Recorder (Children of the Consortium #1) by Cathy McCrumb (2021)

-eARC Review-

Fiction | Sci-Fi


The Consortium is All. But Recorder Can No Longer Obey.

Recorder has no family, no friends, and no name. Donated to the Consortium before birth, her sole purpose is to maintain and verify the records. A neural implant and drone ensure compliance, punishing for displays of bias.

Suddenly cut off from controlling technology, Recorder tastes what it means to be human. But if the Consortium discovers her feelings, everyone she knows will be in danger.

With no name, no resources, and only an infinitesimal possibility of escape, Recorder’s time is running out.

Goodreads | Amazon

Expected Publication Date: November 9, 2021

pooled ink Review:

WARNING: If you have things you need to get done then DO NOT pick up this book. Once you start it, that’s it. You’re in until the end and forcing yourself to put it down before then will cause excruciating pain and great distraction.

This book intrigued me even if I wasn’t sure it would be something I’d wholly enjoy. I do read science fiction, but I can be very picky with what I do and don’t like within the genre. Perhaps I shouldn’t say “don’t like” because really it’s just more that some styles or tropes often fail to hold my attention. Regardless, when I found out advanced copies were being sent out to the author’s street team, I immediately threw my hat in the ring. I love helping out authors big or small so I didn’t mind volunteering to help cheer debut author Cathy McCrumb on. I’d happily do so even just for the chance to take a peek at this new book of hers.

I admit I put off reading it, even after the file arrived in my Kindle, due to a bit of nerves. I always get this pinch of nervousness before I pick up a book because I always so desperately want to love the story within but never know if I actually will. Eventually I decided I couldn’t put it off any longer, so I grabbed a snack and got comfy. From the get go I realized I chose a poor time to begin this book because I had a lot of work to get done and this book was not going to be pried from my hands easily. To my past self, I say, “YOU FOOL.” I had so much time to read this book before and yet I chose now to finally start it??? Turns out, I just made due by sacrificing sleep. By day, I worked while my eyes kept flitting eagerly towards my waiting Kindle. By night, I stayed up late devouring as many chapters as I could before finally giving in to responsibility and going to sleep.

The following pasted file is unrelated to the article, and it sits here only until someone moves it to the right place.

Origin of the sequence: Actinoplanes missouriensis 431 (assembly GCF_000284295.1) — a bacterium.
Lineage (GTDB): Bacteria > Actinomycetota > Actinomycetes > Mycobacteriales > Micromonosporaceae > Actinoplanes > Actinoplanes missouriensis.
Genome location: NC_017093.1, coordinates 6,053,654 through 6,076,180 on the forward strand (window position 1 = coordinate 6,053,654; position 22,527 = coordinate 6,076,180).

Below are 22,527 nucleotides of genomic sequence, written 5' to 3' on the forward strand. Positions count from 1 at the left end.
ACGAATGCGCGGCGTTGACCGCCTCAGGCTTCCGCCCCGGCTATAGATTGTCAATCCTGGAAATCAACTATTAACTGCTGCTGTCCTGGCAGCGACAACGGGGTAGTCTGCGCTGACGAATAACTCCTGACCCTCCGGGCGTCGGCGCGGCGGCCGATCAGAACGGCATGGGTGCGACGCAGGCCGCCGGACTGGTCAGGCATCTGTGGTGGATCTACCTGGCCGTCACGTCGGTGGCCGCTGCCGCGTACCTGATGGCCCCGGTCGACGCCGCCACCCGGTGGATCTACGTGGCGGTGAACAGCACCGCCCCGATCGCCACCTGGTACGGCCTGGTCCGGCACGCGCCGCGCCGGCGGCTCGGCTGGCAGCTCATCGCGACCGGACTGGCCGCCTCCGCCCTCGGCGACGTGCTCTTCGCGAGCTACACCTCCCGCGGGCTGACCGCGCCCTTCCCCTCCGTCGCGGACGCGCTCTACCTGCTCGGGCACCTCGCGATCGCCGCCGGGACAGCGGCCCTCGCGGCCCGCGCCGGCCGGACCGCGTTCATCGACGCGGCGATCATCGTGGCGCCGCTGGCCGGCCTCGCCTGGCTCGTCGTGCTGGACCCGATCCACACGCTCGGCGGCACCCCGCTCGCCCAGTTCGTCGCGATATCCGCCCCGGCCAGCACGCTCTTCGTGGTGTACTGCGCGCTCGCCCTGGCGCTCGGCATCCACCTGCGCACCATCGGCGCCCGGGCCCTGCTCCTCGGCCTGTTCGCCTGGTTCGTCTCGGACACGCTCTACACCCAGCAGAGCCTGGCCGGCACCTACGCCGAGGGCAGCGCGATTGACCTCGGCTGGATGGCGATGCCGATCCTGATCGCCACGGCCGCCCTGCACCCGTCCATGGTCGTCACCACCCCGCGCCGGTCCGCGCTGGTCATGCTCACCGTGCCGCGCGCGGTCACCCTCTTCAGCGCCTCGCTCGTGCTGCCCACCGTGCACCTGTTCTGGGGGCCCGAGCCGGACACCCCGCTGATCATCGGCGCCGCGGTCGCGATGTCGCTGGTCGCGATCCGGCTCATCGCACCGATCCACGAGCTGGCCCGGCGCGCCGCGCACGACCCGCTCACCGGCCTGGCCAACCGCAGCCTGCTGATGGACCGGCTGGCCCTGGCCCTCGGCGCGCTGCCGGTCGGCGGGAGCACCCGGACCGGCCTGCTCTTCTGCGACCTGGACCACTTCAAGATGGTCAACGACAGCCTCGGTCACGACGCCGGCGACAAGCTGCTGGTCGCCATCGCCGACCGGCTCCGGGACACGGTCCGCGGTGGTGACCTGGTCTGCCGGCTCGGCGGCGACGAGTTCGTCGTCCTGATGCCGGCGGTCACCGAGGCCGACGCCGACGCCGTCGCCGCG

THIS BOOK WAS SO GOOD. The cover and blurb don’t do it justice. I’m not sure anything really could.

Recorder is just that, a recorder. That isn’t her name because Recorders don’t have names. Raised in The Consortium, she’s been trained to subdue her emotions and strive for impartiality, neutrality. Now older, trained, and with drones of her own, she’s been sent out on her first mission only for it go horribly awry.

Basically, I’ve gathered that Recorders do exactly that. They’re spread out across the human space colonies and record everything and in so doing serve as a way to enforce truth and justice. They have no names, opinions, emotions, desires, wants, friends, family, etc. Instead they receive strict life-long training and a neural implant that connects to their drones which float behind them to provide information, communication, or deliver punishment whenever the Recorder disobeys their job (For example, if they display emotion or if they interfere versus merely observe and record.). They’re basically raised to be human machines/watch dogs. Some people hate them or fear them, some are adamant that they remember that Recorders are humans, and some are just used to them and try to ignore their constant presence.

Recorder (the main character of this book, Recorder) is a Recorder, but when everything that makes her so is ripped away she’s left adrift both in identity and understanding. Before, she had her drones and their infinite data access to help her interpret idioms, social cues, facial expressions, etc., but now she’s lost forced to learn these things for herself. More than that, without a drone to monitor her anxiety by administering stabilizing neurotransmitters or her emotional displays by disciplining her with a sharp, painful shock, Recorder is finding it harder and harder to grasp onto her “normal” and instead finds herself being pulled further under the sea of all that is human. Things become even more complicated to wade through when nefarious acts begin pointing to a flaw in the Consortium’s system and all that Recorder believed in.